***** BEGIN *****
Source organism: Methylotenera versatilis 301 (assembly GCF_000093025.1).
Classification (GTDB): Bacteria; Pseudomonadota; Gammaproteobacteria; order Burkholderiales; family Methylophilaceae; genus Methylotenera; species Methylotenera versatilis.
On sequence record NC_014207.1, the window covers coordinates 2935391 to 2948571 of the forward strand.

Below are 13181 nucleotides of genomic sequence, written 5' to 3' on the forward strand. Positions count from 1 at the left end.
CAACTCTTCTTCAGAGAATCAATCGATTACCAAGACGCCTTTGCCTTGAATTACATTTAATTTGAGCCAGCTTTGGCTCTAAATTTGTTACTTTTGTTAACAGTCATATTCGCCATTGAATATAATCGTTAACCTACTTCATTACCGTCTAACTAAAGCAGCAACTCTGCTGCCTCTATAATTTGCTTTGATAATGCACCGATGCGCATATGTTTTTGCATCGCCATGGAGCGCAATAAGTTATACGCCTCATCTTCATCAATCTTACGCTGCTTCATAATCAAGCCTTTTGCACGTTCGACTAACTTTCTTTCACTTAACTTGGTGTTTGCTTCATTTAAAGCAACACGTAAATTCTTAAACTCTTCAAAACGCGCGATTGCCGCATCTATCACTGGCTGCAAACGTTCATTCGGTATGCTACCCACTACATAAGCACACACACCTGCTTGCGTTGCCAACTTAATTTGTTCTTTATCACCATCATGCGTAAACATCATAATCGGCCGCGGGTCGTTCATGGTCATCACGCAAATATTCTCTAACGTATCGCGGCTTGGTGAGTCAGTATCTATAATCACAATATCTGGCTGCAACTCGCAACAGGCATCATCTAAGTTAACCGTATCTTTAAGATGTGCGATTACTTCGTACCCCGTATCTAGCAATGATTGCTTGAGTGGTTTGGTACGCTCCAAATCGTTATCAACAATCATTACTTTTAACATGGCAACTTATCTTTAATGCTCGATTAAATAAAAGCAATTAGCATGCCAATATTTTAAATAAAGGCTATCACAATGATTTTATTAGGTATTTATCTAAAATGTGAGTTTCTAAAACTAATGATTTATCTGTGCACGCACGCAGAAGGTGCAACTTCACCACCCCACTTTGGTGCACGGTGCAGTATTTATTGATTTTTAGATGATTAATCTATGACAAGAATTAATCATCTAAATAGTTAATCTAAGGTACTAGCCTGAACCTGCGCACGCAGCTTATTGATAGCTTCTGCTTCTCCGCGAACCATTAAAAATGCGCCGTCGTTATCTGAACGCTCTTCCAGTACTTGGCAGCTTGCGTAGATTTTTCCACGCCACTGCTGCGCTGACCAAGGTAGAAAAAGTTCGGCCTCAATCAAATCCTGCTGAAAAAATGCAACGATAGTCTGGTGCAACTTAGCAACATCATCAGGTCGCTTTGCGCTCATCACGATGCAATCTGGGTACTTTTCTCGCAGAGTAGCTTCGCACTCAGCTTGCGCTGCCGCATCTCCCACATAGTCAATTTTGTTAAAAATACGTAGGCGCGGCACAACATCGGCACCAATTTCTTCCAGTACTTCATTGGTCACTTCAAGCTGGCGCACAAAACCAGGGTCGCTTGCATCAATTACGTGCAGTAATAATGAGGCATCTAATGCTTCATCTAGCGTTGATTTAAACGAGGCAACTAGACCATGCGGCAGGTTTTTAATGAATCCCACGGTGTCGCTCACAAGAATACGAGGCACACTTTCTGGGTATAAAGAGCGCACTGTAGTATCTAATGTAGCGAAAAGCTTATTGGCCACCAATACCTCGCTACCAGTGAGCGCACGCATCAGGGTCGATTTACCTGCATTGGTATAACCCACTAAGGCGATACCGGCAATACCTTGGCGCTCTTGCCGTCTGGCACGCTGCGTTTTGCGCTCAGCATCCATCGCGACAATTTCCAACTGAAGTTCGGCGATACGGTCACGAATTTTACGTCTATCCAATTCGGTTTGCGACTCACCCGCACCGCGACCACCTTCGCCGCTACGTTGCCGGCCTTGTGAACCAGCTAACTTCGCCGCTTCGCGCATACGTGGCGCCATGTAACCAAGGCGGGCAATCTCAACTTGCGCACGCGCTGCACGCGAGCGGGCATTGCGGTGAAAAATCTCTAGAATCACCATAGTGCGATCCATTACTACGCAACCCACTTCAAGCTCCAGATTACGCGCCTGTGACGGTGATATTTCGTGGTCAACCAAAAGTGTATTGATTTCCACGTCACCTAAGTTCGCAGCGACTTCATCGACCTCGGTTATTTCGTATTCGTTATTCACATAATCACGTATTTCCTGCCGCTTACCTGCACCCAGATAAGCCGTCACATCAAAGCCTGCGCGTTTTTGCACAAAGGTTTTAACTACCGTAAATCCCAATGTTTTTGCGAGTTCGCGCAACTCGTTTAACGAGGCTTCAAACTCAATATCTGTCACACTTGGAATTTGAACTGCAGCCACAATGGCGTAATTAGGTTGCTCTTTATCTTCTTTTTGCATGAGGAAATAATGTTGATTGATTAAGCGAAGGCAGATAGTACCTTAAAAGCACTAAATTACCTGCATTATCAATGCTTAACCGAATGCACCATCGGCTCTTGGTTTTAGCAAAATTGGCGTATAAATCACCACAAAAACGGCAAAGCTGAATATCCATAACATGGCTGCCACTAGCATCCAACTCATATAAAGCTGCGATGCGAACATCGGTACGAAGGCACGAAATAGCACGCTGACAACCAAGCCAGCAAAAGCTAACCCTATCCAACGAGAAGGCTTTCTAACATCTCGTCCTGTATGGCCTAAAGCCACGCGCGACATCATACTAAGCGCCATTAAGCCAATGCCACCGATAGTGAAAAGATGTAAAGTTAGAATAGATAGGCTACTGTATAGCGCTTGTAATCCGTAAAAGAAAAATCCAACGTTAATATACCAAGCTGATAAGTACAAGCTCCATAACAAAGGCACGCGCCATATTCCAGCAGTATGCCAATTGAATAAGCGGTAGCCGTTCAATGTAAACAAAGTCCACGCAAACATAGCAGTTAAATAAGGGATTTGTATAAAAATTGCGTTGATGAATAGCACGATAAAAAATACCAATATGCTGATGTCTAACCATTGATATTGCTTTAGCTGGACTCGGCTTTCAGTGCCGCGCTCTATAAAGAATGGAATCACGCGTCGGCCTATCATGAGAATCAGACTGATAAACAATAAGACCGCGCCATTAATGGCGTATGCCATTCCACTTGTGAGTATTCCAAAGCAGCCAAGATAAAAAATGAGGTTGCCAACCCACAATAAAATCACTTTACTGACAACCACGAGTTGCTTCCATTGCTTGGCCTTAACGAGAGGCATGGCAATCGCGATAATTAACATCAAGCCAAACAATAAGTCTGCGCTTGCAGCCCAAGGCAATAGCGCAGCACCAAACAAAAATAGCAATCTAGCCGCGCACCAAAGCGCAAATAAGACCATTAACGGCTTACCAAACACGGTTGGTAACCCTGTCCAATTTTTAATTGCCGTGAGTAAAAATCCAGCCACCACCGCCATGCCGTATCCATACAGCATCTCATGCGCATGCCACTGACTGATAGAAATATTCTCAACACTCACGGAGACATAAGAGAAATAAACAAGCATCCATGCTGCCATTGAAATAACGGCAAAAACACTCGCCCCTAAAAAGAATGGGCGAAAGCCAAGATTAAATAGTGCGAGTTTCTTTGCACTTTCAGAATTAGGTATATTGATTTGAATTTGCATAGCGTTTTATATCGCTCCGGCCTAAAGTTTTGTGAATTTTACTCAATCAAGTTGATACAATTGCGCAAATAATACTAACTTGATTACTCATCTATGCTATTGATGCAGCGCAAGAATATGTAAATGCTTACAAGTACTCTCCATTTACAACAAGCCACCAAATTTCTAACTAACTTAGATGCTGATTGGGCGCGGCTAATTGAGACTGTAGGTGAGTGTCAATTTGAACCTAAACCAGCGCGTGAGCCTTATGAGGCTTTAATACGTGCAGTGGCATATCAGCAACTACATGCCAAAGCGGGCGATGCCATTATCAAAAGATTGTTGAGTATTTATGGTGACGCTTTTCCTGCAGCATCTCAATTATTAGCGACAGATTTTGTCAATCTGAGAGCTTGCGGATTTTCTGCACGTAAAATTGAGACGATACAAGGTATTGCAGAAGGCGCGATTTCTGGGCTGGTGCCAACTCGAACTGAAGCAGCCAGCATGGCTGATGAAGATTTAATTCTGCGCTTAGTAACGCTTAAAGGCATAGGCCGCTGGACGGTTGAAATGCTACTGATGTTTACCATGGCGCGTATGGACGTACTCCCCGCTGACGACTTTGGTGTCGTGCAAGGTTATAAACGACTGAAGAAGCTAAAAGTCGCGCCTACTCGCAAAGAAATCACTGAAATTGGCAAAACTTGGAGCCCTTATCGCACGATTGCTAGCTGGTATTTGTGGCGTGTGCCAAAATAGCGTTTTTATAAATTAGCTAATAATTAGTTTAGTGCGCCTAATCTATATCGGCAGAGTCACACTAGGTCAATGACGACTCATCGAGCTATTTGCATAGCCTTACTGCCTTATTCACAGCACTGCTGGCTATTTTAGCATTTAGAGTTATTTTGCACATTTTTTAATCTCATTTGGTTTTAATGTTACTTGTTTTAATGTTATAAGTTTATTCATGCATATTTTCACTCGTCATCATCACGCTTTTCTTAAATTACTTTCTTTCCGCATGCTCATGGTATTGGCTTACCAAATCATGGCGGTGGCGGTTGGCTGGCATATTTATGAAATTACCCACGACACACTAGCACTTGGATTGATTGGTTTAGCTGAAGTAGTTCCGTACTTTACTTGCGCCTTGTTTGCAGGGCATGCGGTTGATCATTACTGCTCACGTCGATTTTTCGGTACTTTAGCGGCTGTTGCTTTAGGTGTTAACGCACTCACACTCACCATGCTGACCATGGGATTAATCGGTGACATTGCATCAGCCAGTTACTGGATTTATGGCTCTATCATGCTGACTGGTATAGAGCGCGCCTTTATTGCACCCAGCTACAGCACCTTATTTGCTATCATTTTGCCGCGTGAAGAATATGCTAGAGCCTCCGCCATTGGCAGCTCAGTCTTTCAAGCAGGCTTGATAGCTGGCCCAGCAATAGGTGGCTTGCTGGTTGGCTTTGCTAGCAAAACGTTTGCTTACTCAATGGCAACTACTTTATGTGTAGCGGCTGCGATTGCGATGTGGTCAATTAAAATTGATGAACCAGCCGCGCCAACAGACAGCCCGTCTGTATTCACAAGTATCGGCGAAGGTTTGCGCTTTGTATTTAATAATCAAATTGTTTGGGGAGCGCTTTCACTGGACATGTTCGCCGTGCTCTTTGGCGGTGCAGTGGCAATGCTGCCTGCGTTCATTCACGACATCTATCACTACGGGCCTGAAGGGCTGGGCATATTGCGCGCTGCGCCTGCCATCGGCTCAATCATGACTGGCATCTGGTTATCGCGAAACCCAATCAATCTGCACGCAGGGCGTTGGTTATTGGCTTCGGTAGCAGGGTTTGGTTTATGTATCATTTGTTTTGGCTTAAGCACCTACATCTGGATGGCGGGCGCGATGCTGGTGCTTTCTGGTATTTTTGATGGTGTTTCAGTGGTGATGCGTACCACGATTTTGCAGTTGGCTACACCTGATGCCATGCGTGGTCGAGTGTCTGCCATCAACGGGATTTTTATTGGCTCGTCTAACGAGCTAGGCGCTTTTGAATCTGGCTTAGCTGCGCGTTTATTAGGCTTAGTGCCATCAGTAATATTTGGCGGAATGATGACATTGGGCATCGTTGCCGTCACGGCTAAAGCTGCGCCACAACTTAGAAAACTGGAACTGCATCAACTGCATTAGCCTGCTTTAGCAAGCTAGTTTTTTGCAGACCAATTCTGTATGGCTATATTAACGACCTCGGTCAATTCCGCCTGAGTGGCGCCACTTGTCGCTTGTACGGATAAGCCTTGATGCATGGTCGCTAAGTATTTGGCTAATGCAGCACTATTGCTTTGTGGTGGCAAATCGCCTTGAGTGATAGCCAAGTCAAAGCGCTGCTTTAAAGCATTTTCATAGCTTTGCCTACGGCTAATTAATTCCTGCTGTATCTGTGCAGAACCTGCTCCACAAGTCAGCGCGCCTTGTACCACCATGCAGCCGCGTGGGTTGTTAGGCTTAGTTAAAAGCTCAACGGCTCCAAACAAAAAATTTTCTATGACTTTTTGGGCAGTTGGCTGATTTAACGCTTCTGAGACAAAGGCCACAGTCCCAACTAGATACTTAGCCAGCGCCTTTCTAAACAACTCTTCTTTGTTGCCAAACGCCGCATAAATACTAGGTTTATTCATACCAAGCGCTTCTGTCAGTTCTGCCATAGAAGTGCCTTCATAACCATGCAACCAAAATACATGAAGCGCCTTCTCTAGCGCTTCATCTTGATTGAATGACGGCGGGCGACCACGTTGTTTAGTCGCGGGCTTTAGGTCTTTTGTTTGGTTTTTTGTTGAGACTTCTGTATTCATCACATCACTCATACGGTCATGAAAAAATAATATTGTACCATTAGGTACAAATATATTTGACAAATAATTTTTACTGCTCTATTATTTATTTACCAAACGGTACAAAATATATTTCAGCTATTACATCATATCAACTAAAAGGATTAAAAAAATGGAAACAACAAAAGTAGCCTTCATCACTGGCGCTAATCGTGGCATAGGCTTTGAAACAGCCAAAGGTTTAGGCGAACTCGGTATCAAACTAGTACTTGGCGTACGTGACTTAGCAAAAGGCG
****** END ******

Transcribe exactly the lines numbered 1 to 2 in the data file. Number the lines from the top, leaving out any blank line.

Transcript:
Source organism: Methylotenera versatilis 301 (assembly GCF_000093025.1).
Classification (GTDB): Bacteria; Pseudomonadota; Gammaproteobacteria; order Burkholderiales; family Methylophilaceae; genus Methylotenera; species Methylotenera versatilis.